You have a good reason if you were not able to do what WorkFirst requires (or get an excused absence, described in WAC 388-310-0500(5)  due to a significant problem or event outside your control. Some examples of good reasons include, but are not limited


a.  You had an emergent or severe physical, mental or emotional condition, confirmed by a licensed health care professional that interfered with your ability to participate;

b.    You were threatened with or subjected to family violence;

c.    You could not locate child care for your children under thirteen years that was:

                                                     i.        Affordable (did not cost you more than your co-payment would under the working connections child care program in chapter 170-290 WAC);

                                                   ii.        Appropriate (licensed, certified or approved under federal, state or tribal law and regulations for the type of care you use and you were able to choose, within locally available options, who would provide it); and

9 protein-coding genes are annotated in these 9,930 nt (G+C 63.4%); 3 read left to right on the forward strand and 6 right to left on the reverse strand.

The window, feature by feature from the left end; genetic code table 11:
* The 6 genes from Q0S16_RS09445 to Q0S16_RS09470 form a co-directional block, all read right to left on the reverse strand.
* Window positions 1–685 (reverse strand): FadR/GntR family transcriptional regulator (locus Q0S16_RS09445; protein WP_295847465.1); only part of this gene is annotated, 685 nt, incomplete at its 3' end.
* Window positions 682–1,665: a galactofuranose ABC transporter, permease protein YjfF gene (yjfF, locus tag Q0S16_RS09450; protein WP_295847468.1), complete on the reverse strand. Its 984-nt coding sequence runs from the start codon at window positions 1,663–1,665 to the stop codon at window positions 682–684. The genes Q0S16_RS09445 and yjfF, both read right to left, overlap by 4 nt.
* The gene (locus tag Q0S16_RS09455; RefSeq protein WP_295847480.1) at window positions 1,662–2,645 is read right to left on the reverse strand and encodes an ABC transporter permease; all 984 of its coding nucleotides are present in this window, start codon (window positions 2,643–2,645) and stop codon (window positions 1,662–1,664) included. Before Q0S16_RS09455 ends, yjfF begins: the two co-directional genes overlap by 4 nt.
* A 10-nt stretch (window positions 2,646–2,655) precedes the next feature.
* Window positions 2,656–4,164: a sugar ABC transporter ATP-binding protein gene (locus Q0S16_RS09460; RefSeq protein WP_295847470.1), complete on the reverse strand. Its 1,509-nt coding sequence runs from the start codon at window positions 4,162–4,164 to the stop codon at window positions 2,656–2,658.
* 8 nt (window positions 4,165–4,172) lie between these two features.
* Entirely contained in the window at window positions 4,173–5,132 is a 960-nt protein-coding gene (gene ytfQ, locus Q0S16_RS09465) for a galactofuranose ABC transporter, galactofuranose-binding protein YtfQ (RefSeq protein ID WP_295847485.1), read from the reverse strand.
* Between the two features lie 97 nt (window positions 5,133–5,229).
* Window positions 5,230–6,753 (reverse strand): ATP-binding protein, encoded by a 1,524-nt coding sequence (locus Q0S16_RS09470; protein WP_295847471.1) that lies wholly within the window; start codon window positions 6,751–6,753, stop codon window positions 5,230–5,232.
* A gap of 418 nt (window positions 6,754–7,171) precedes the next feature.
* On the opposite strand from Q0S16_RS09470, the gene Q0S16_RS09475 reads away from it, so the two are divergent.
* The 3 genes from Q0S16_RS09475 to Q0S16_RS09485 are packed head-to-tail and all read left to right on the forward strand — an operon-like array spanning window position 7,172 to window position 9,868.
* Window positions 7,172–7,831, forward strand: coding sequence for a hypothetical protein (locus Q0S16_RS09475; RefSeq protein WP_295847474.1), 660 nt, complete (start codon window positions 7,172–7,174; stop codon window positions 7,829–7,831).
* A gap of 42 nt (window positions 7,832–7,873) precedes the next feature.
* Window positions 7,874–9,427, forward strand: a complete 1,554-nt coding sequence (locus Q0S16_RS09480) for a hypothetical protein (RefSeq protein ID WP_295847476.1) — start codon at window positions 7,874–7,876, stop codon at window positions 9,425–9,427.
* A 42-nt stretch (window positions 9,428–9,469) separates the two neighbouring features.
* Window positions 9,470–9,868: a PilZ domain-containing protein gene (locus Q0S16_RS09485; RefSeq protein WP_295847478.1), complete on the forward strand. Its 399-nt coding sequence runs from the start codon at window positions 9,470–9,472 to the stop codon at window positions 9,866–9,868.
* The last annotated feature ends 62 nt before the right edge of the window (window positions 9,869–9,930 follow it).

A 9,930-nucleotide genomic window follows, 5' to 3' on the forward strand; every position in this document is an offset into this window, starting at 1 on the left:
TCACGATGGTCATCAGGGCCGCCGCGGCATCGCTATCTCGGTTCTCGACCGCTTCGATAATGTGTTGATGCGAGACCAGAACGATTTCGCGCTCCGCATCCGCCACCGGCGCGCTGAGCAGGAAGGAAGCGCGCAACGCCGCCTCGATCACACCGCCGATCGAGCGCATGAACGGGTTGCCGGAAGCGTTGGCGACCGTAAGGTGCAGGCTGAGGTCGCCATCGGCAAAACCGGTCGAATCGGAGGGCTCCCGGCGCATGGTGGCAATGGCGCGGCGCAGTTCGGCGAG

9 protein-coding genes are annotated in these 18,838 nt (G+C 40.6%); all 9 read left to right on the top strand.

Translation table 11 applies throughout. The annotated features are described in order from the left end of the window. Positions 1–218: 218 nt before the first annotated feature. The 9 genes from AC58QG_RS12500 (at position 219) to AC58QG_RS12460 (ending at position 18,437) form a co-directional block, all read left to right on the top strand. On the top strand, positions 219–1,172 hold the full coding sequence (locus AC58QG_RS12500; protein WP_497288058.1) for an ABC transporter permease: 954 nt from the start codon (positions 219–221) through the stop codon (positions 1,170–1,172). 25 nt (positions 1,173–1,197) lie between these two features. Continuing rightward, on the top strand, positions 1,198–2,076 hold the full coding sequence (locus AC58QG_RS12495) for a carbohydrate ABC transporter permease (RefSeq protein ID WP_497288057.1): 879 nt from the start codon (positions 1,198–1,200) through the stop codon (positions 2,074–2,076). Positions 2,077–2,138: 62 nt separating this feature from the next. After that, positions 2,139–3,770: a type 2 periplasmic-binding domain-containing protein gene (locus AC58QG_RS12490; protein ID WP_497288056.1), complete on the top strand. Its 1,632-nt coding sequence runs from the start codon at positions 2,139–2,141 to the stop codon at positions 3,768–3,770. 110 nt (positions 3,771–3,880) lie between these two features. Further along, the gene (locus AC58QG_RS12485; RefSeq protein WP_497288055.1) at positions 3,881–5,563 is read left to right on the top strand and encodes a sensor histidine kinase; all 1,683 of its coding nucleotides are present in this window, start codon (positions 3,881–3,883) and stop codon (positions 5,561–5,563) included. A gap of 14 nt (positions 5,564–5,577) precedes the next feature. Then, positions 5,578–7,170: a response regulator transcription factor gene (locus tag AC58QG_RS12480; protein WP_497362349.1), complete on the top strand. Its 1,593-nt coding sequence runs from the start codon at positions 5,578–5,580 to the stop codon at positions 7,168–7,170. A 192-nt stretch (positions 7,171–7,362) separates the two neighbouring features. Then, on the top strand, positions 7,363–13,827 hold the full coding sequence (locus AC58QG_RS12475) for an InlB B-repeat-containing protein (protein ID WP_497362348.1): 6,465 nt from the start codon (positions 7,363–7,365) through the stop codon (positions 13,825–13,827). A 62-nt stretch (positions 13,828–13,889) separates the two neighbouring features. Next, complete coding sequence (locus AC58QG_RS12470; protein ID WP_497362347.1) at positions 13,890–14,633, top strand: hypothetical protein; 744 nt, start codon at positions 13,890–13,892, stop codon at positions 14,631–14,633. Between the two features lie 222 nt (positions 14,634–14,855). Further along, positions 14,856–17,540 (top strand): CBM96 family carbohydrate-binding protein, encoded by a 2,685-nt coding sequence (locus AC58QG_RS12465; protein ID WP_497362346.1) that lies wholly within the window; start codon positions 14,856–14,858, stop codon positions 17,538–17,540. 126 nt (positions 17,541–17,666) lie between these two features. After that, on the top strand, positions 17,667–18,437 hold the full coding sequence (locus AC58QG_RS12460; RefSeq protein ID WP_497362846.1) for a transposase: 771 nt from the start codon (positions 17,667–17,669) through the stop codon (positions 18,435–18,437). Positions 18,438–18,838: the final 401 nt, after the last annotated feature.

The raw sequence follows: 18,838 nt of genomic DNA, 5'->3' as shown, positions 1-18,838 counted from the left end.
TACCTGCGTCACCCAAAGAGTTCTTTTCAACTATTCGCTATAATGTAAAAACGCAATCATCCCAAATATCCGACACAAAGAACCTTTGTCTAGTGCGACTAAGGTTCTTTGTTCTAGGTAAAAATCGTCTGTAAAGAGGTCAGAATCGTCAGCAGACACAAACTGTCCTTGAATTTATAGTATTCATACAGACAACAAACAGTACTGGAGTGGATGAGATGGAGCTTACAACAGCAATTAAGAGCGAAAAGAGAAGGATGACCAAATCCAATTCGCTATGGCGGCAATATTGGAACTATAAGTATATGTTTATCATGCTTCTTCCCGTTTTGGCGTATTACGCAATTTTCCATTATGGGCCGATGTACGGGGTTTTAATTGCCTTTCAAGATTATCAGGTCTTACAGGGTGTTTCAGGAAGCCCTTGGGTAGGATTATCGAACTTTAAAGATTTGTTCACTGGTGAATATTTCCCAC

iii.        Within a reasonable distance (within reach without traveling farther than is normally expected in your community).

                                                  iv.        You could not locate other care services for an incapacitated person who lives with you and your children.

d.   You had an immediate legal problem, such as an eviction notice; or

e.   You are a person who gets necessary supplemental accommodation (NSA) services under chapter 388-472 WAC and your limitation kept you from participating. If you have a good reason because you need NSA services, we will review your accommodation plan.

4.   What happens in my noncompliance sanction case staffing?

a.   At your noncompliance case staffing we will ensure you were offered the opportunity to participate and discuss with you:

                                  i.     What happens if you are sanctioned and stay in sanction;

                                ii.     How you can participate and get out of sanction;

                               iii.     How you and your family benefit when you participate in WorkFirst activities;

                               iv.     That if you continue to refuse to participate, without good cause, your case may be closed after you have been in sanction status for four months in a row;

                                v.     How you plan to care for and support your children if your case is closed. We will also discuss the safety of your family, as needed, using the guidelines under RCW 26.44.030;

                               vi.     How to reapply if your case is closed; and